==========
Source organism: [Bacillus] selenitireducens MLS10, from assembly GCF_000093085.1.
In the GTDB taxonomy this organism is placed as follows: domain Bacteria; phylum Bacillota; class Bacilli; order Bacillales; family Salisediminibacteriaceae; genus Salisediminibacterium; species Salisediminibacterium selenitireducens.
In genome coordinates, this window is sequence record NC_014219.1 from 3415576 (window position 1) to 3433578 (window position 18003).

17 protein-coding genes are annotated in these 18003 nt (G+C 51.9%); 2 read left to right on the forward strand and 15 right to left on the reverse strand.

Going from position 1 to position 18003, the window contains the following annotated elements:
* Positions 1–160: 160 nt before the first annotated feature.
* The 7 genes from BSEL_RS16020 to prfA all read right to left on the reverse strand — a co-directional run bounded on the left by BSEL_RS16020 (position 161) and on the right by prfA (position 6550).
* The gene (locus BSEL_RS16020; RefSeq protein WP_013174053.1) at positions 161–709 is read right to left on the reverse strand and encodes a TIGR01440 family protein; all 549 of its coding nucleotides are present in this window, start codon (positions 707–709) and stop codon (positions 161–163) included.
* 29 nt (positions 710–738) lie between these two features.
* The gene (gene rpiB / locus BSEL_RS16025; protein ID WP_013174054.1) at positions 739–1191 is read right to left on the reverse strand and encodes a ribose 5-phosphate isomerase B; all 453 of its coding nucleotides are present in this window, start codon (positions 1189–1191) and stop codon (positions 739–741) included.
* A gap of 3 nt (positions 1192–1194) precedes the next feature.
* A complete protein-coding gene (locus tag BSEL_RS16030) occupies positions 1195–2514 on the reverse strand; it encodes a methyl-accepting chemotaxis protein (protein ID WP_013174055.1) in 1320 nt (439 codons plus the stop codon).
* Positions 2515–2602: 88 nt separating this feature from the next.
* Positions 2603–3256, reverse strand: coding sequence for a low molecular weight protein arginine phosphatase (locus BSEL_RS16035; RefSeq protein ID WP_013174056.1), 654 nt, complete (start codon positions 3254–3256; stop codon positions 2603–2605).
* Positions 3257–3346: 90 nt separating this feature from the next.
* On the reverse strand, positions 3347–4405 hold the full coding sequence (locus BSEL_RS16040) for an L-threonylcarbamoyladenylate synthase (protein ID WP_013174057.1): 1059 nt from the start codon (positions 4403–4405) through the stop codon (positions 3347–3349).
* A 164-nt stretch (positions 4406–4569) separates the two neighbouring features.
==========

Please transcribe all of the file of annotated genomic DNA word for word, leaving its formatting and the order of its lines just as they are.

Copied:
Source organism: [Bacillus] selenitireducens MLS10, from assembly GCF_000093085.1.
In the GTDB taxonomy this organism is placed as follows: domain Bacteria; phylum Bacillota; class Bacilli; order Bacillales; family Salisediminibacteriaceae; genus Salisediminibacterium; species Salisediminibacterium selenitireducens.
In genome coordinates, this window is sequence record NC_014219.1 from 3415576 (window position 1) to 3433578 (window position 18003).

17 protein-coding genes are annotated in these 18003 nt (G+C 51.9%); 2 read left to right on the forward strand and 15 right to left on the reverse strand.

Going from position 1 to position 18003, the window contains the following annotated elements:
* Positions 1–160: 160 nt before the first annotated feature.
* The 7 genes from BSEL_RS16020 to prfA all read right to left on the reverse strand — a co-directional run bounded on the left by BSEL_RS16020 (position 161) and on the right by prfA (position 6550).
* The gene (locus BSEL_RS16020; RefSeq protein WP_013174053.1) at positions 161–709 is read right to left on the reverse strand and encodes a TIGR01440 family protein; all 549 of its coding nucleotides are present in this window, start codon (positions 707–709) and stop codon (positions 161–163) included.
* 29 nt (positions 710–738) lie between these two features.
* The gene (gene rpiB / locus BSEL_RS16025; protein ID WP_013174054.1) at positions 739–1191 is read right to left on the reverse strand and encodes a ribose 5-phosphate isomerase B; all 453 of its coding nucleotides are present in this window, start codon (positions 1189–1191) and stop codon (positions 739–741) included.
* A gap of 3 nt (positions 1192–1194) precedes the next feature.
* A complete protein-coding gene (locus tag BSEL_RS16030) occupies positions 1195–2514 on the reverse strand; it encodes a methyl-accepting chemotaxis protein (protein ID WP_013174055.1) in 1320 nt (439 codons plus the stop codon).
* Positions 2515–2602: 88 nt separating this feature from the next.
* Positions 2603–3256, reverse strand: coding sequence for a low molecular weight protein arginine phosphatase (locus BSEL_RS16035; RefSeq protein ID WP_013174056.1), 654 nt, complete (start codon positions 3254–3256; stop codon positions 2603–2605).
* Positions 3257–3346: 90 nt separating this feature from the next.
* On the reverse strand, positions 3347–4405 hold the full coding sequence (locus BSEL_RS16040) for an L-threonylcarbamoyladenylate synthase (protein ID WP_013174057.1): 1059 nt from the start codon (positions 4403–4405) through the stop codon (positions 3347–3349).
* A 164-nt stretch (positions 4406–4569) separates the two neighbouring features.